The noose, I mean strap, is thick so holding it in a hoop was not an option. Sticking it down on hooped wax paper in a standard hoop would likely result in the noose, strap, popping off the wax paper. So I hooped tear-away stabilizer and two layers of wax paper (Why two? I don’t know, I bought a whole roll, so I figured I’d get my money’s worth) in Snap Hoop on a 10-needle machine. Snap Hoop is flat and will help keep the strap on the wax paper. I sprayed the back of the strap with temporary adhesive and pressed it onto the wax paper. Then taped it for extra security.

As you remember Deborah told me to ‘use wax paper.’ She didn’t tell me anything about hooping, adding stabilizer or adhesive. I was on my own there, I just tried to apply common sense (something most Yankees are not known for in Texas) and tame the challenge and well, git her done as they say here.

It worked! An embroidery miracle, thanks to Deborah Jones.

 

The winner of last week’s blog post answered the following question:
Have you used Kreations by Kara’s designs? If so, do you have a favorite?  Leave a comment and four random winners will each receive a $25 gift certificate! Yippee! A shopping spree is in order.

The winner is:

Josie D: “I hadn’t heard of her before but what you’ve shown is awesome.”

Sara R: “There are too many beautiful designs to pick a favorite but I love FSL and the FSL Christmas ornaments are definitely some of my favorites.”

Janet F: “I used Kara’s butterflies on the lining of a quilted jacket. I smile every time I put it on, the inside is as pretty as the outside.”

Sara: “I have purchased her designs for quite some time now, the best is she has for every thing & every body, so talented, her creations are exquisite! Sad to hear she passed, but the talent runs in the family with her daughter. We are so happy to have Kreations by Kara for the magnificent, creativity & versatility we get with her creations!”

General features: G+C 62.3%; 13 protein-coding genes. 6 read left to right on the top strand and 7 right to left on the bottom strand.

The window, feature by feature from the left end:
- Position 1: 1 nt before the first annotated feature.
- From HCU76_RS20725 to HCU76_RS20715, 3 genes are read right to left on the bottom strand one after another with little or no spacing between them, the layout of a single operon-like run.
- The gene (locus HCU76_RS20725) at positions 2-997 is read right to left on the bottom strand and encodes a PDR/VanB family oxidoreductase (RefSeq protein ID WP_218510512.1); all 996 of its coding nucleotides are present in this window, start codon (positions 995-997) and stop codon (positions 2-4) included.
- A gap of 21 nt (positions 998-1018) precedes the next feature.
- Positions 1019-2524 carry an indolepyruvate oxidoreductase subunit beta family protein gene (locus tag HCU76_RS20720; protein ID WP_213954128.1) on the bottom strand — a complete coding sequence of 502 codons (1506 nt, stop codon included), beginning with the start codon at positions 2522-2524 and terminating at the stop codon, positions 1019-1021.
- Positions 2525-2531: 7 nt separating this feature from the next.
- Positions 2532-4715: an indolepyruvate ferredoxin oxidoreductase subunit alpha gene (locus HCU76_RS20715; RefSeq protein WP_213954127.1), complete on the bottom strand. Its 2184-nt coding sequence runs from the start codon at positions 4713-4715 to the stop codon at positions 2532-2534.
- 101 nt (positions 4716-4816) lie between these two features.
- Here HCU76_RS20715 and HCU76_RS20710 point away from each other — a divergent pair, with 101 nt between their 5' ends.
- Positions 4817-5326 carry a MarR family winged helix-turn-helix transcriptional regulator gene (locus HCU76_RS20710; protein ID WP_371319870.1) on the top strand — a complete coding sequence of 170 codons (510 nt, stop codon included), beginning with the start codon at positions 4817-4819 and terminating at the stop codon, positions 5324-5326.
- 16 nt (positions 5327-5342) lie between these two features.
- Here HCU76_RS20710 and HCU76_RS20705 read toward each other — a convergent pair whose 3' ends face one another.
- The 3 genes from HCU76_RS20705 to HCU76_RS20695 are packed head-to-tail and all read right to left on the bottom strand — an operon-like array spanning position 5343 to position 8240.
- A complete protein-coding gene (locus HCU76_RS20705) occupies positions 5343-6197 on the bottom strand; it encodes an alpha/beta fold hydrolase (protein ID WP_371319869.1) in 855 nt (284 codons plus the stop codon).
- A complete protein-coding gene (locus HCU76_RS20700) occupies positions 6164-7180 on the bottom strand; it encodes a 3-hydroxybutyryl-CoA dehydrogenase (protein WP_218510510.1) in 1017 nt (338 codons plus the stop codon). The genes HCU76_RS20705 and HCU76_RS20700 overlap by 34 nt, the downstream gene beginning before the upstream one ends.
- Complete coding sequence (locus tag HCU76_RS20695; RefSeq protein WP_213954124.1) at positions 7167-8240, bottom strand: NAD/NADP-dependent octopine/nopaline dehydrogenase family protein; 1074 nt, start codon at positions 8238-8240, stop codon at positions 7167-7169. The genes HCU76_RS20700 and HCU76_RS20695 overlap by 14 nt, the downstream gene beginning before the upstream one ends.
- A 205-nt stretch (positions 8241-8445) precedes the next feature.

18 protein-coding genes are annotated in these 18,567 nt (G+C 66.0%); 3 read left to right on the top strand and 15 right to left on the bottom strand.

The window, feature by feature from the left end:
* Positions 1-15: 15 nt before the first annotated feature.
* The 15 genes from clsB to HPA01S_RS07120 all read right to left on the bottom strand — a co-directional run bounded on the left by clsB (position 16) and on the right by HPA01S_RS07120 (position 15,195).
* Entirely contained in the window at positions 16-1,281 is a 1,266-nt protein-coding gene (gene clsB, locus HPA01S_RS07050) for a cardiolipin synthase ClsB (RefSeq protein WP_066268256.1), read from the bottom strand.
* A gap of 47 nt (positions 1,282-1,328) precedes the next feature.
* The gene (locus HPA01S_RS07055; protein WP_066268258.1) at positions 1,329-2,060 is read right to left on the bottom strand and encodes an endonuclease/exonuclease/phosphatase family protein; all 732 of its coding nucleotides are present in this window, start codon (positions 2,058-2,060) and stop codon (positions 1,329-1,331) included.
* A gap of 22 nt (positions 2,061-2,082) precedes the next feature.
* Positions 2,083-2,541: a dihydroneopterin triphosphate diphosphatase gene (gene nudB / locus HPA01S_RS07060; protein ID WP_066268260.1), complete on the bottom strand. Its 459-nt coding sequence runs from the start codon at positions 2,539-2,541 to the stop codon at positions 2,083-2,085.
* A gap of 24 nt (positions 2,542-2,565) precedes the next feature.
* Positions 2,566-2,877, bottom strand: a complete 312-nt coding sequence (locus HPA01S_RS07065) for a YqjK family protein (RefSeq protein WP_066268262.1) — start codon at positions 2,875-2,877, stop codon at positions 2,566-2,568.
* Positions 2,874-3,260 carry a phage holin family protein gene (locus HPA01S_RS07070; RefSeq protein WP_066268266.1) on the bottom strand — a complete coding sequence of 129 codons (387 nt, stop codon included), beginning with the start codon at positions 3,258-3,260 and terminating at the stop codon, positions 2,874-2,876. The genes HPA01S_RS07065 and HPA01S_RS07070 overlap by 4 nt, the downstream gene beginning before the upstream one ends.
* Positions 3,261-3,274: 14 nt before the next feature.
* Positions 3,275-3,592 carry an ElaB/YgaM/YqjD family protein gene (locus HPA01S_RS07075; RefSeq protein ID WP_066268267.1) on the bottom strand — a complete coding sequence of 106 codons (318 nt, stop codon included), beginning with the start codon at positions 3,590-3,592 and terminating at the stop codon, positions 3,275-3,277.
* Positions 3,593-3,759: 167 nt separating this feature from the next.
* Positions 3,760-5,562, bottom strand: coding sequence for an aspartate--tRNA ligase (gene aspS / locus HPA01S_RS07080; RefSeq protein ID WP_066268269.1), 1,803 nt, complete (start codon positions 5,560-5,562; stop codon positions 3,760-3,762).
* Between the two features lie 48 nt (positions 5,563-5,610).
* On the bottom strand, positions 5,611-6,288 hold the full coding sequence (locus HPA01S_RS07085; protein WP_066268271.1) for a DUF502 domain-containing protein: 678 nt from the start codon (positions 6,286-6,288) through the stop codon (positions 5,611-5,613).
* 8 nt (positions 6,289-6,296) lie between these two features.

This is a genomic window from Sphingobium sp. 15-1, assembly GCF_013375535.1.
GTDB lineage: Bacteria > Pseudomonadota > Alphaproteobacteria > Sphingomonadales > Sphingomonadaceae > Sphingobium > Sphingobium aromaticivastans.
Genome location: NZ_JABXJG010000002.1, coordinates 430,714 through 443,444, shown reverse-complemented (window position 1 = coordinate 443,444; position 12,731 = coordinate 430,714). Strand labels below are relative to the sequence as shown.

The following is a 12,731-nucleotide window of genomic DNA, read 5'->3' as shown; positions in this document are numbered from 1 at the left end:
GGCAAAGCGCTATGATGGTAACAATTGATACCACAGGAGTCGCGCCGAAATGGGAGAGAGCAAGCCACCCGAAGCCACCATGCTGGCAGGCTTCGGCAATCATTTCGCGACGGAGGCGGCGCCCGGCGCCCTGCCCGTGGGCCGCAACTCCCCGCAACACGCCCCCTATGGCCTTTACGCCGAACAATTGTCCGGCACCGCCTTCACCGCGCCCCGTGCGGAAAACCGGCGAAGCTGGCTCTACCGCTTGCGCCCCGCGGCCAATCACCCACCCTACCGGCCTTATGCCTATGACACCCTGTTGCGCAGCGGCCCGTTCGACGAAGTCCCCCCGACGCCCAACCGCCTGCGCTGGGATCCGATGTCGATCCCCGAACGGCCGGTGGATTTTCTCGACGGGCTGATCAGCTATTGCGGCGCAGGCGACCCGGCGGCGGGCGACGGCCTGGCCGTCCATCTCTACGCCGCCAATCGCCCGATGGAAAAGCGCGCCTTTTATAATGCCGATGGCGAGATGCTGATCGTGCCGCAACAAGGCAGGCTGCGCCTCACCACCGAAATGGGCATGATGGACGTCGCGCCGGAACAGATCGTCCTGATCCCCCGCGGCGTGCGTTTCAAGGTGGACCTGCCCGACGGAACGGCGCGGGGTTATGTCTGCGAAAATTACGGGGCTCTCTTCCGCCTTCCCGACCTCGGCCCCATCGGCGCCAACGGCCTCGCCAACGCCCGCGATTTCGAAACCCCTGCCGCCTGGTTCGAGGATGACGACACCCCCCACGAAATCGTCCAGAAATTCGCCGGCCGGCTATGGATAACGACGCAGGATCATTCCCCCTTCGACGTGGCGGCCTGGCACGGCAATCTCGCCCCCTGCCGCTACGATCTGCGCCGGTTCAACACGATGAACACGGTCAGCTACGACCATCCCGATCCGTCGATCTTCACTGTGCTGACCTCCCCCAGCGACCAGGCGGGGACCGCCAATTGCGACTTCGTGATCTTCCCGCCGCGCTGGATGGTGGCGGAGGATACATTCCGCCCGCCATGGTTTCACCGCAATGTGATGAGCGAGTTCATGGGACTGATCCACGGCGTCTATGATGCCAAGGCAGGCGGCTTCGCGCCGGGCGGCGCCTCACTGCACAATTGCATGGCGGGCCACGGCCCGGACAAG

Thank you, everyone for taking the time to comment.  The information you shared is very helpful as we continue to come up with fresh content you’ll enjoy!

Quilt Block: Easy Steps to Big Blocks

Oversized applique quilts make a big impact and you don’t need a giant sewing field to get the look. Create one quarter of the block and then duplicate it to fill a large 15″ canvas. Her’s how. In Perfect Embroidery Pro, draw a flower. Here’s a little secret, flowers look more realistic if they’re NOT perfect so don’t sweat drawing like Picasso.  Now, draw two leaves joined in the middle.  Copy and paste the leaves. Enlarge the copy.  Position the leaves under the flower as shown.Blk1BL

At this point, it’s a good idea to see what the flowers will look like in a block setting. Group the elements (select, right click and Group). Rotate the flower 90 degrees to the left. Click on the drop down arrow next to the Circle Template and select the Reflection template. Type 30mm in the Horizontal and Vertical distance fields.